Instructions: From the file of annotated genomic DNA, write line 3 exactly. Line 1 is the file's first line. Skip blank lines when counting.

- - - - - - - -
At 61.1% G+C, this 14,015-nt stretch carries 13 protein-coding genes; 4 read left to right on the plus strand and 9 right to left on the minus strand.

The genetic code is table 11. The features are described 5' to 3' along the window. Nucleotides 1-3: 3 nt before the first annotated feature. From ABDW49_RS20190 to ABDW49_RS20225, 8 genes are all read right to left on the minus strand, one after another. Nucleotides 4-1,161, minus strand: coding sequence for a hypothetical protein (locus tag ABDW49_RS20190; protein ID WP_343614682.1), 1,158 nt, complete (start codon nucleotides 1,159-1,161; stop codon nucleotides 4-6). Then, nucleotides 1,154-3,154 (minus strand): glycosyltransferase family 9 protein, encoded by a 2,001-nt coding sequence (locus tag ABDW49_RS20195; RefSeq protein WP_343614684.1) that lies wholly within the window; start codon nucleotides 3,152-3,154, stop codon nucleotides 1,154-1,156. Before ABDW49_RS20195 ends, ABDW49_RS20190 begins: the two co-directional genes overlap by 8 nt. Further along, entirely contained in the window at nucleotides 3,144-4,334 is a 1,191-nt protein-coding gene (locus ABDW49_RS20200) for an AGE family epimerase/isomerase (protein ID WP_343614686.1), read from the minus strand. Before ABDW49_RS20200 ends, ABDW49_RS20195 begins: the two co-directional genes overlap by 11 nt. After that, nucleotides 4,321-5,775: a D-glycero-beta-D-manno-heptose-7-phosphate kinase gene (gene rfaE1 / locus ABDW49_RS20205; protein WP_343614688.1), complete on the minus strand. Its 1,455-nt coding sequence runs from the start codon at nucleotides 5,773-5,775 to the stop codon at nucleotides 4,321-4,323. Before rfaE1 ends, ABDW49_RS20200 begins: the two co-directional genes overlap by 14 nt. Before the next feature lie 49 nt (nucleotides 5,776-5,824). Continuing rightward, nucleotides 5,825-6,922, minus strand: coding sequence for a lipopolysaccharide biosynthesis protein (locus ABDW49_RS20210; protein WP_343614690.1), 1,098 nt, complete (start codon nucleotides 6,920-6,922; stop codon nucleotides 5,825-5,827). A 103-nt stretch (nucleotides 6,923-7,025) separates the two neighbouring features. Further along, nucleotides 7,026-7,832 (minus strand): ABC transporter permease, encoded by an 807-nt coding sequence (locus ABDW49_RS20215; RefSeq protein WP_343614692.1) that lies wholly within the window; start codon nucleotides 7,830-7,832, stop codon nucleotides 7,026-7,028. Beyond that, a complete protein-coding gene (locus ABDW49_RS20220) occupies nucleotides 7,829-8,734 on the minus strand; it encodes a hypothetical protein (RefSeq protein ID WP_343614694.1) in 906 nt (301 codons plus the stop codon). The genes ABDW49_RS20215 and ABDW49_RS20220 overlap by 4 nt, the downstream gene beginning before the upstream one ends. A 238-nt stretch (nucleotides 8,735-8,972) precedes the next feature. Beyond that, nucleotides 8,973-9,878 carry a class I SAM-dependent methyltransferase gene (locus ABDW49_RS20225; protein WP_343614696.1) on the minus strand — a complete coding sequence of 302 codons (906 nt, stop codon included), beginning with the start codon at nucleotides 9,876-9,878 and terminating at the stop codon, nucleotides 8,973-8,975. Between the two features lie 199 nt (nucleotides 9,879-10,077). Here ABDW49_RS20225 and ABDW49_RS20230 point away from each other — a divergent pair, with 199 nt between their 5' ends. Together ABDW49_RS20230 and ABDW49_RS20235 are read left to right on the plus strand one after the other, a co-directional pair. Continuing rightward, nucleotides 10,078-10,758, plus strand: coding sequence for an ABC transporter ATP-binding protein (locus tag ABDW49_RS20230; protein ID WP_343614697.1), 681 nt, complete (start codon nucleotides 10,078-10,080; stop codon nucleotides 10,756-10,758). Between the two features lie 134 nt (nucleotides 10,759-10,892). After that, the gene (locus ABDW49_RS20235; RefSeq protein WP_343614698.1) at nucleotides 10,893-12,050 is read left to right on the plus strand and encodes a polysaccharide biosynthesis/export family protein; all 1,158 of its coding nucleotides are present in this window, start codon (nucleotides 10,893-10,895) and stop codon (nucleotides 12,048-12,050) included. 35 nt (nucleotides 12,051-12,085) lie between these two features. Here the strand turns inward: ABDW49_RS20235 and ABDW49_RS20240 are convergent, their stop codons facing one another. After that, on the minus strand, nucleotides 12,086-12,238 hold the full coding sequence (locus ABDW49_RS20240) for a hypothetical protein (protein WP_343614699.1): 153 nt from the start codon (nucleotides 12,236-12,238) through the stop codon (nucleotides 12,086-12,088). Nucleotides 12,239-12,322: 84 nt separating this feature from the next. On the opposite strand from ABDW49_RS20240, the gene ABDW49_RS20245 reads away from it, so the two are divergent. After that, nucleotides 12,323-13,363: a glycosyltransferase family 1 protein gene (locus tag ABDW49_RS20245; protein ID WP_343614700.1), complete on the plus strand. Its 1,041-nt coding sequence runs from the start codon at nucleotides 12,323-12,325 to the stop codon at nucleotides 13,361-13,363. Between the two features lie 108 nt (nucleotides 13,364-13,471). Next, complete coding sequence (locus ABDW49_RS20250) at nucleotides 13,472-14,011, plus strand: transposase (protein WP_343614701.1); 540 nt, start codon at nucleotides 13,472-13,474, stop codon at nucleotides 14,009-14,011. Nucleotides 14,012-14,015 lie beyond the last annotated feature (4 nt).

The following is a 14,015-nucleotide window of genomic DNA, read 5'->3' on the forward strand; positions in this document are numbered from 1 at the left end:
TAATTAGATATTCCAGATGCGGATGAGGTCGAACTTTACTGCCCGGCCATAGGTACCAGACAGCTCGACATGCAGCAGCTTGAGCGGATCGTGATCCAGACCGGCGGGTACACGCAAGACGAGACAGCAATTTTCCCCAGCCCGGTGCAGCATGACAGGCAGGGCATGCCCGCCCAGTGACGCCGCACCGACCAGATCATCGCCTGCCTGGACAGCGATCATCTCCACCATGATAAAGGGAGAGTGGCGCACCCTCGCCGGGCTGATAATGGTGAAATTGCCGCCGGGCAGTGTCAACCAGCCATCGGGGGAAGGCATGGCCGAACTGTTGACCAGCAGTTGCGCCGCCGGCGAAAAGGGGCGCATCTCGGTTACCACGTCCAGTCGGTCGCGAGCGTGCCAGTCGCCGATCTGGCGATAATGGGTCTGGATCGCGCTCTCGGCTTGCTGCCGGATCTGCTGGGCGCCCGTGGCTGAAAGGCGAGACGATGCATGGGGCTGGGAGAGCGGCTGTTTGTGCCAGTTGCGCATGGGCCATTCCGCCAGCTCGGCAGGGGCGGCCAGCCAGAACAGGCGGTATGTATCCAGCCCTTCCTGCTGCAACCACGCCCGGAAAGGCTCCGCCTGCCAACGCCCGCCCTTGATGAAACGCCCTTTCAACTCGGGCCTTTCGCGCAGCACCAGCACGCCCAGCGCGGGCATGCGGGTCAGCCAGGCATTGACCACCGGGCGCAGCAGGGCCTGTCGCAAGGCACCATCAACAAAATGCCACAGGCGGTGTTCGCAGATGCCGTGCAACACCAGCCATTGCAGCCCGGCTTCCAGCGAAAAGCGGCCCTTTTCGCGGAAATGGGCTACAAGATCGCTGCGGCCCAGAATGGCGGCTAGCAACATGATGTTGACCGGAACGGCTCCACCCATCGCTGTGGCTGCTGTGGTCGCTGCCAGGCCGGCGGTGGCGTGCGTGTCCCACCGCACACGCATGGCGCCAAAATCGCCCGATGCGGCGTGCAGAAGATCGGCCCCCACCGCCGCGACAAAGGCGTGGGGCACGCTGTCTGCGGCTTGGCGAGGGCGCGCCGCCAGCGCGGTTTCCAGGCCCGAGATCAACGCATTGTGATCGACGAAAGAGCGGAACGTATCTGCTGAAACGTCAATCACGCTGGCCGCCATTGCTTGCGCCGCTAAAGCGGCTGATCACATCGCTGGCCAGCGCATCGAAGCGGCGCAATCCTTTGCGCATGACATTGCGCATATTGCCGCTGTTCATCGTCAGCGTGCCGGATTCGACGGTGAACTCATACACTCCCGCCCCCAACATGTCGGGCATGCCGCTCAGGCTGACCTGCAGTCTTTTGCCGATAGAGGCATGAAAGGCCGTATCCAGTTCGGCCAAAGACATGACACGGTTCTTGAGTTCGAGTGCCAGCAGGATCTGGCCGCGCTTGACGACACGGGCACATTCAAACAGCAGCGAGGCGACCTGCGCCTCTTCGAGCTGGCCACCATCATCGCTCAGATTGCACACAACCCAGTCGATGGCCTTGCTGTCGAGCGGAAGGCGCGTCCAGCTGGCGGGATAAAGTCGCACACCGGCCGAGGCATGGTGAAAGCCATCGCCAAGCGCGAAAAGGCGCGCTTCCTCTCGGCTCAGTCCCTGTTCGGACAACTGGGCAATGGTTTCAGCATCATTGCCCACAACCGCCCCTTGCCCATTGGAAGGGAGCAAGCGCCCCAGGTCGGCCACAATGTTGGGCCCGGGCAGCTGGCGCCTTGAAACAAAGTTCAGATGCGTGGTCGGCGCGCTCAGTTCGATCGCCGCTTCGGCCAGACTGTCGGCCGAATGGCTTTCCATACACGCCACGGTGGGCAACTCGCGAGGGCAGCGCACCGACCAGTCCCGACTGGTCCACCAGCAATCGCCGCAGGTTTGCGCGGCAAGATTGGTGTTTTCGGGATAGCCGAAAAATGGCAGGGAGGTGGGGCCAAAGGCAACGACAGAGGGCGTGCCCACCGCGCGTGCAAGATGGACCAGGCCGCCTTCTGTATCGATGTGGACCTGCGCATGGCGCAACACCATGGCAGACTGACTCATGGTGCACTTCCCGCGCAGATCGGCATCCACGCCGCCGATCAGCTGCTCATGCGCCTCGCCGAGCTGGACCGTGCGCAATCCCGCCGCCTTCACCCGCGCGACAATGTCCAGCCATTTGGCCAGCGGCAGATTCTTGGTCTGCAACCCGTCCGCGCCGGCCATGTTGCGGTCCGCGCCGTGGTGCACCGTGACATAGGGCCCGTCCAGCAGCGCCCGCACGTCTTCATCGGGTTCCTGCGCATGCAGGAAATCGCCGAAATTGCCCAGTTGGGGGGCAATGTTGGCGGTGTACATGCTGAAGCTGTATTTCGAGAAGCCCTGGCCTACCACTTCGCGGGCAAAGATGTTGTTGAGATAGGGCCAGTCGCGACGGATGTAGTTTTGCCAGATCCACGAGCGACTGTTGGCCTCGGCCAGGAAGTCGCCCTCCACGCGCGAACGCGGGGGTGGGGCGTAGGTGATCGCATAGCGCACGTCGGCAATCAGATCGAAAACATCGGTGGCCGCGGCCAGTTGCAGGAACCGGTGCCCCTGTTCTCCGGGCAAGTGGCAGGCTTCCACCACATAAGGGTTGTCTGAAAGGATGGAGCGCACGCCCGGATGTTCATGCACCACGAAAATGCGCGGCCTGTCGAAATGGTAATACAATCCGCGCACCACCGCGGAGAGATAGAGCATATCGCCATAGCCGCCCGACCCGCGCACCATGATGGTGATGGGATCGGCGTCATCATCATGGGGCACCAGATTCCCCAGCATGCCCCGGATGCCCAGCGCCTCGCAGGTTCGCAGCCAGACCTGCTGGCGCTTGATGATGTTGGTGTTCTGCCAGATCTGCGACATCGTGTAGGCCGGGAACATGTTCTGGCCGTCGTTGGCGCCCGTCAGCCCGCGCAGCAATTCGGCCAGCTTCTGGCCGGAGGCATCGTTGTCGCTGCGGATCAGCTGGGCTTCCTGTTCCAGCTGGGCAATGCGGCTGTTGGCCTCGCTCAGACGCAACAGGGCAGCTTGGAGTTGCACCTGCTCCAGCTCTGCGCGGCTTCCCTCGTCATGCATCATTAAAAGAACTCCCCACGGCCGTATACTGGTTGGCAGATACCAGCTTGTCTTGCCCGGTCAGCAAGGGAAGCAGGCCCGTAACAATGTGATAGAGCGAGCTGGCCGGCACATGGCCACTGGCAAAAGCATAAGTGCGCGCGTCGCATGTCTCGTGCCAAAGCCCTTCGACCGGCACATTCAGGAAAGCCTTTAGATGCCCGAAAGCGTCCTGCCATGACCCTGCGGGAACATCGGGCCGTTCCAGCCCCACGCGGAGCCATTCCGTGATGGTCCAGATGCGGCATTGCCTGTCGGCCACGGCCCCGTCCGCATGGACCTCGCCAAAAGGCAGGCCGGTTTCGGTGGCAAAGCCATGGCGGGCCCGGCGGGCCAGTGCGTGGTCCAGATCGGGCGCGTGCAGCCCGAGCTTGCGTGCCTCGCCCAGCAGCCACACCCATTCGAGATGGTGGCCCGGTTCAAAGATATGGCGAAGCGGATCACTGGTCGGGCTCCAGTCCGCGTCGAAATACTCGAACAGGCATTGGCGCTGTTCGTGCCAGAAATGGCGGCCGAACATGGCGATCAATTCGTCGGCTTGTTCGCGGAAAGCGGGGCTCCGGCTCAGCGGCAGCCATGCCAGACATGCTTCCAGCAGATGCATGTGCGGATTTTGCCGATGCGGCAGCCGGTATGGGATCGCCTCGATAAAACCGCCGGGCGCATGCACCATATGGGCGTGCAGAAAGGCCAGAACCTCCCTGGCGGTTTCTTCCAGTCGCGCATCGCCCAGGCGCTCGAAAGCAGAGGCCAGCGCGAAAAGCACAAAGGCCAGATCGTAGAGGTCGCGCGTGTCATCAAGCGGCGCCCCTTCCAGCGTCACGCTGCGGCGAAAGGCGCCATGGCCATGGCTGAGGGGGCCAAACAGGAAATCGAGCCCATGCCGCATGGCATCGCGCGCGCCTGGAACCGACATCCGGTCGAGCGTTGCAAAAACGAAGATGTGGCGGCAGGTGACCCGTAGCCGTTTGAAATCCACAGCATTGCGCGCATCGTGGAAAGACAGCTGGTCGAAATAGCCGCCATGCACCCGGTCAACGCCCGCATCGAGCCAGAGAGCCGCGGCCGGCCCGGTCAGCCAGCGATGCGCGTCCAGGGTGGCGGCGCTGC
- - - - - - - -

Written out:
The following is a 14,015-nucleotide window of genomic DNA, read 5'->3' on the forward strand; positions in this document are numbered from 1 at the left end: